The Basics about Travelling to Costa Rica

Is this your first time travelling to Costa Rica? If so, you’ve made a great decision. Tourists from around the world come here for vacations, honeymoons, backpacking and even to retire. Depending on your budget, accommodation ranges from the best rentals in Costa Rica to beds in dormitories and homestays. The destination offers everything you could need and want as a tourist, and it’s likely you’ll return again in the future. Here are a few essential points to know about travelling to Costa Rica for the first time.

When to Visit

Almost all of Costa Rica’s two million tourists visit during the dry season, which corresponds to winter in the northern hemisphere. Expect crowds and price hikes but good weather. Some of the rooms sell out months in advance, especially around Christmas. If you want to escape the crowds and save a little, head in the wet season. The rainy season typically starts in late April lasting until November. Expect a few downpours, but it usually rains in the afternoon. This means you can still go hiking, sunbath on the beach and enjoy Costa Rica to the fullest. September and October tend to be the wettest months.

Where to Go

Knowing where to go before you turn up will help you get the most out of your trip. The vast majority of tourists arrive in San Jose. Spend a night or two in the capital city. If you want to experience the nature and wildlife, you’ll find several national parks and protected areas. Surfers often head to the Pacific Coast especially in Guanacaste Province to the northwest. Those looking for relaxation on quieter beaches with gentle waves usually head to the east and spend their time along the Caribbean coast. Buy a guidebook, research online and have a rough idea of where you want to go.

What to Do

Costa Rica’s claim to fame is the biodiversity. Thousands of species of animals live in the rainforests including colorful birds, monkeys, sloths, snakes and jaguars. Visiting the national parks are a must. Check out Manuel Antonio, Tortuguero, Corcovado and Monteverde Cloud Forest Reserve. Other unique attractions include volcanoes (Poas, Arenal and Irazu), waterfalls and lakes.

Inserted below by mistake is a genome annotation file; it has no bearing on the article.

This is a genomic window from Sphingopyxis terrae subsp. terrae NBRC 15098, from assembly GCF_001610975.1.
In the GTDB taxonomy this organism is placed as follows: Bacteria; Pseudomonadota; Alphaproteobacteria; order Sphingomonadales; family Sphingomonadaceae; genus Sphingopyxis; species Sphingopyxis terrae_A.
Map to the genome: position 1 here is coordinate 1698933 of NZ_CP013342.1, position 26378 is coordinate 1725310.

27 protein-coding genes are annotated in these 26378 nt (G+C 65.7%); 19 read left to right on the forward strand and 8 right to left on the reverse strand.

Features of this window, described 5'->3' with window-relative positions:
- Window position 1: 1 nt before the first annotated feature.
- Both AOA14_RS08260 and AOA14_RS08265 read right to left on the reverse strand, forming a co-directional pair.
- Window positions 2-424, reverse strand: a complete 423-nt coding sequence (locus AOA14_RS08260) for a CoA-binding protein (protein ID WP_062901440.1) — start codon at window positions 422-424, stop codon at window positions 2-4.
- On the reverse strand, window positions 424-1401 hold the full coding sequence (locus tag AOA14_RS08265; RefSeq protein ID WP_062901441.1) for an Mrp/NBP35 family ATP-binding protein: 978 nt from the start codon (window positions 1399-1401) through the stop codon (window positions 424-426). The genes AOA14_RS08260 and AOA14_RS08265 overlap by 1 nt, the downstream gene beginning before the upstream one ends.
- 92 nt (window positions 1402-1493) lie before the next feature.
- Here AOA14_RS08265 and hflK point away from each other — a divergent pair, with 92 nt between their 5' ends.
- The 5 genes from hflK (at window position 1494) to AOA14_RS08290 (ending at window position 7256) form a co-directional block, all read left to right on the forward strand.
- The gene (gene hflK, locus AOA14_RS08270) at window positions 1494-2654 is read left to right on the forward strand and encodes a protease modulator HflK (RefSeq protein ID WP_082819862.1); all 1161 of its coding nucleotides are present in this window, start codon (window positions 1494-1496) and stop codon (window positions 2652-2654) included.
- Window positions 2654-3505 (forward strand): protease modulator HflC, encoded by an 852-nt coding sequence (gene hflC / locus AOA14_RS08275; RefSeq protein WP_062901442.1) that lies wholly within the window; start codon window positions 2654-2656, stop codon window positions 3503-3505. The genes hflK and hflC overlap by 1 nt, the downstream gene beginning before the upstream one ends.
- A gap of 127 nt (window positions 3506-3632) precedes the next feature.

If you’re into adventure activities, you can go ziplining through the rainforest, surfing, hiking and whitewater rafting. Be sure to trek in the jungles and visit as many waterfalls as you can. And not to mention the relaxing along the beaches and exploring the historical centers of Costa Rica’s charming towns.

What to Avoid

The first thing to avoid is renting a car unless the whole purpose of travelling to Costa Rica is to do a road trip. Rentals are super expensive even compared to the United States. It’s unlikely you’ll find anything for less than $400 to $500 per week. If you look online, you’ll probably think the advertised cost is reasonable. Don’t fall for it. The price doesn’t include all the additional extras including mandatory insurance and hidden fees.

Don’t rely on taxis all the time. Costa Rica is no different from the rest of the world when it comes to the typical taxi scams. Some claim the meter is broken or conveniently forget to reset it from the previous customer. Instead, Uber might be a better option. It reduces the risk of scams, gives you an estimated price for the journey and is generally safer to use.

Another thing you should avoid in Costa Rica is relying on using your credit card. You might not be able to use it in all the places throughout the country especially in rural areas. The vast majority of places will allow you to pay using your card. But you might have extra charges and high rates.

Getting the Best Value

When you arrive in Costa Rica, change some money into the Costa Rican colon. You might read that you can use the US dollar and the vast majority of places will accept it. But, you should also remember that you’re not going to be paying the official rates. More likely than not, the vendor will round up the cost based on a favorable rate to them. For example, most will estimate 500 colon for $1. However, if you look at the official rate, this might be as low as $0.90 meaning you’re paying an extra 10%.

Costa Rica is notorious for hidden fees. Advertised prices might not reflect the real amount you pay. Always clarify what the total cost is before you order or pay for something. When you explore the country, you can either join a tour or rely on public transport for independent travel. Use a combination of both. Some tours and guides are worth it to learn and appreciate the biodiversity and wildlife. Other times, hiring a guide might not be good value for money.

If you want to be savvy and potentially save a fortune, bring sunscreen to Costa Rica. When you’re outside all day under the hot sun, you’re going to need it. But a single bottle here can cost up to $25, which is probably three or four times the price back at home. The same is true for insect repellent. Buy a few bottles at home and bring them with you. Most tourists forget this and end up complaining when they arrive.

Traveling to Costa Rica

Now you have the essentials about where to go, what to do and how to get the best value for money, it’s time to start planning your dream trip. Costa Rica makes a great travel destination, and you won’t regret the decision to visit.

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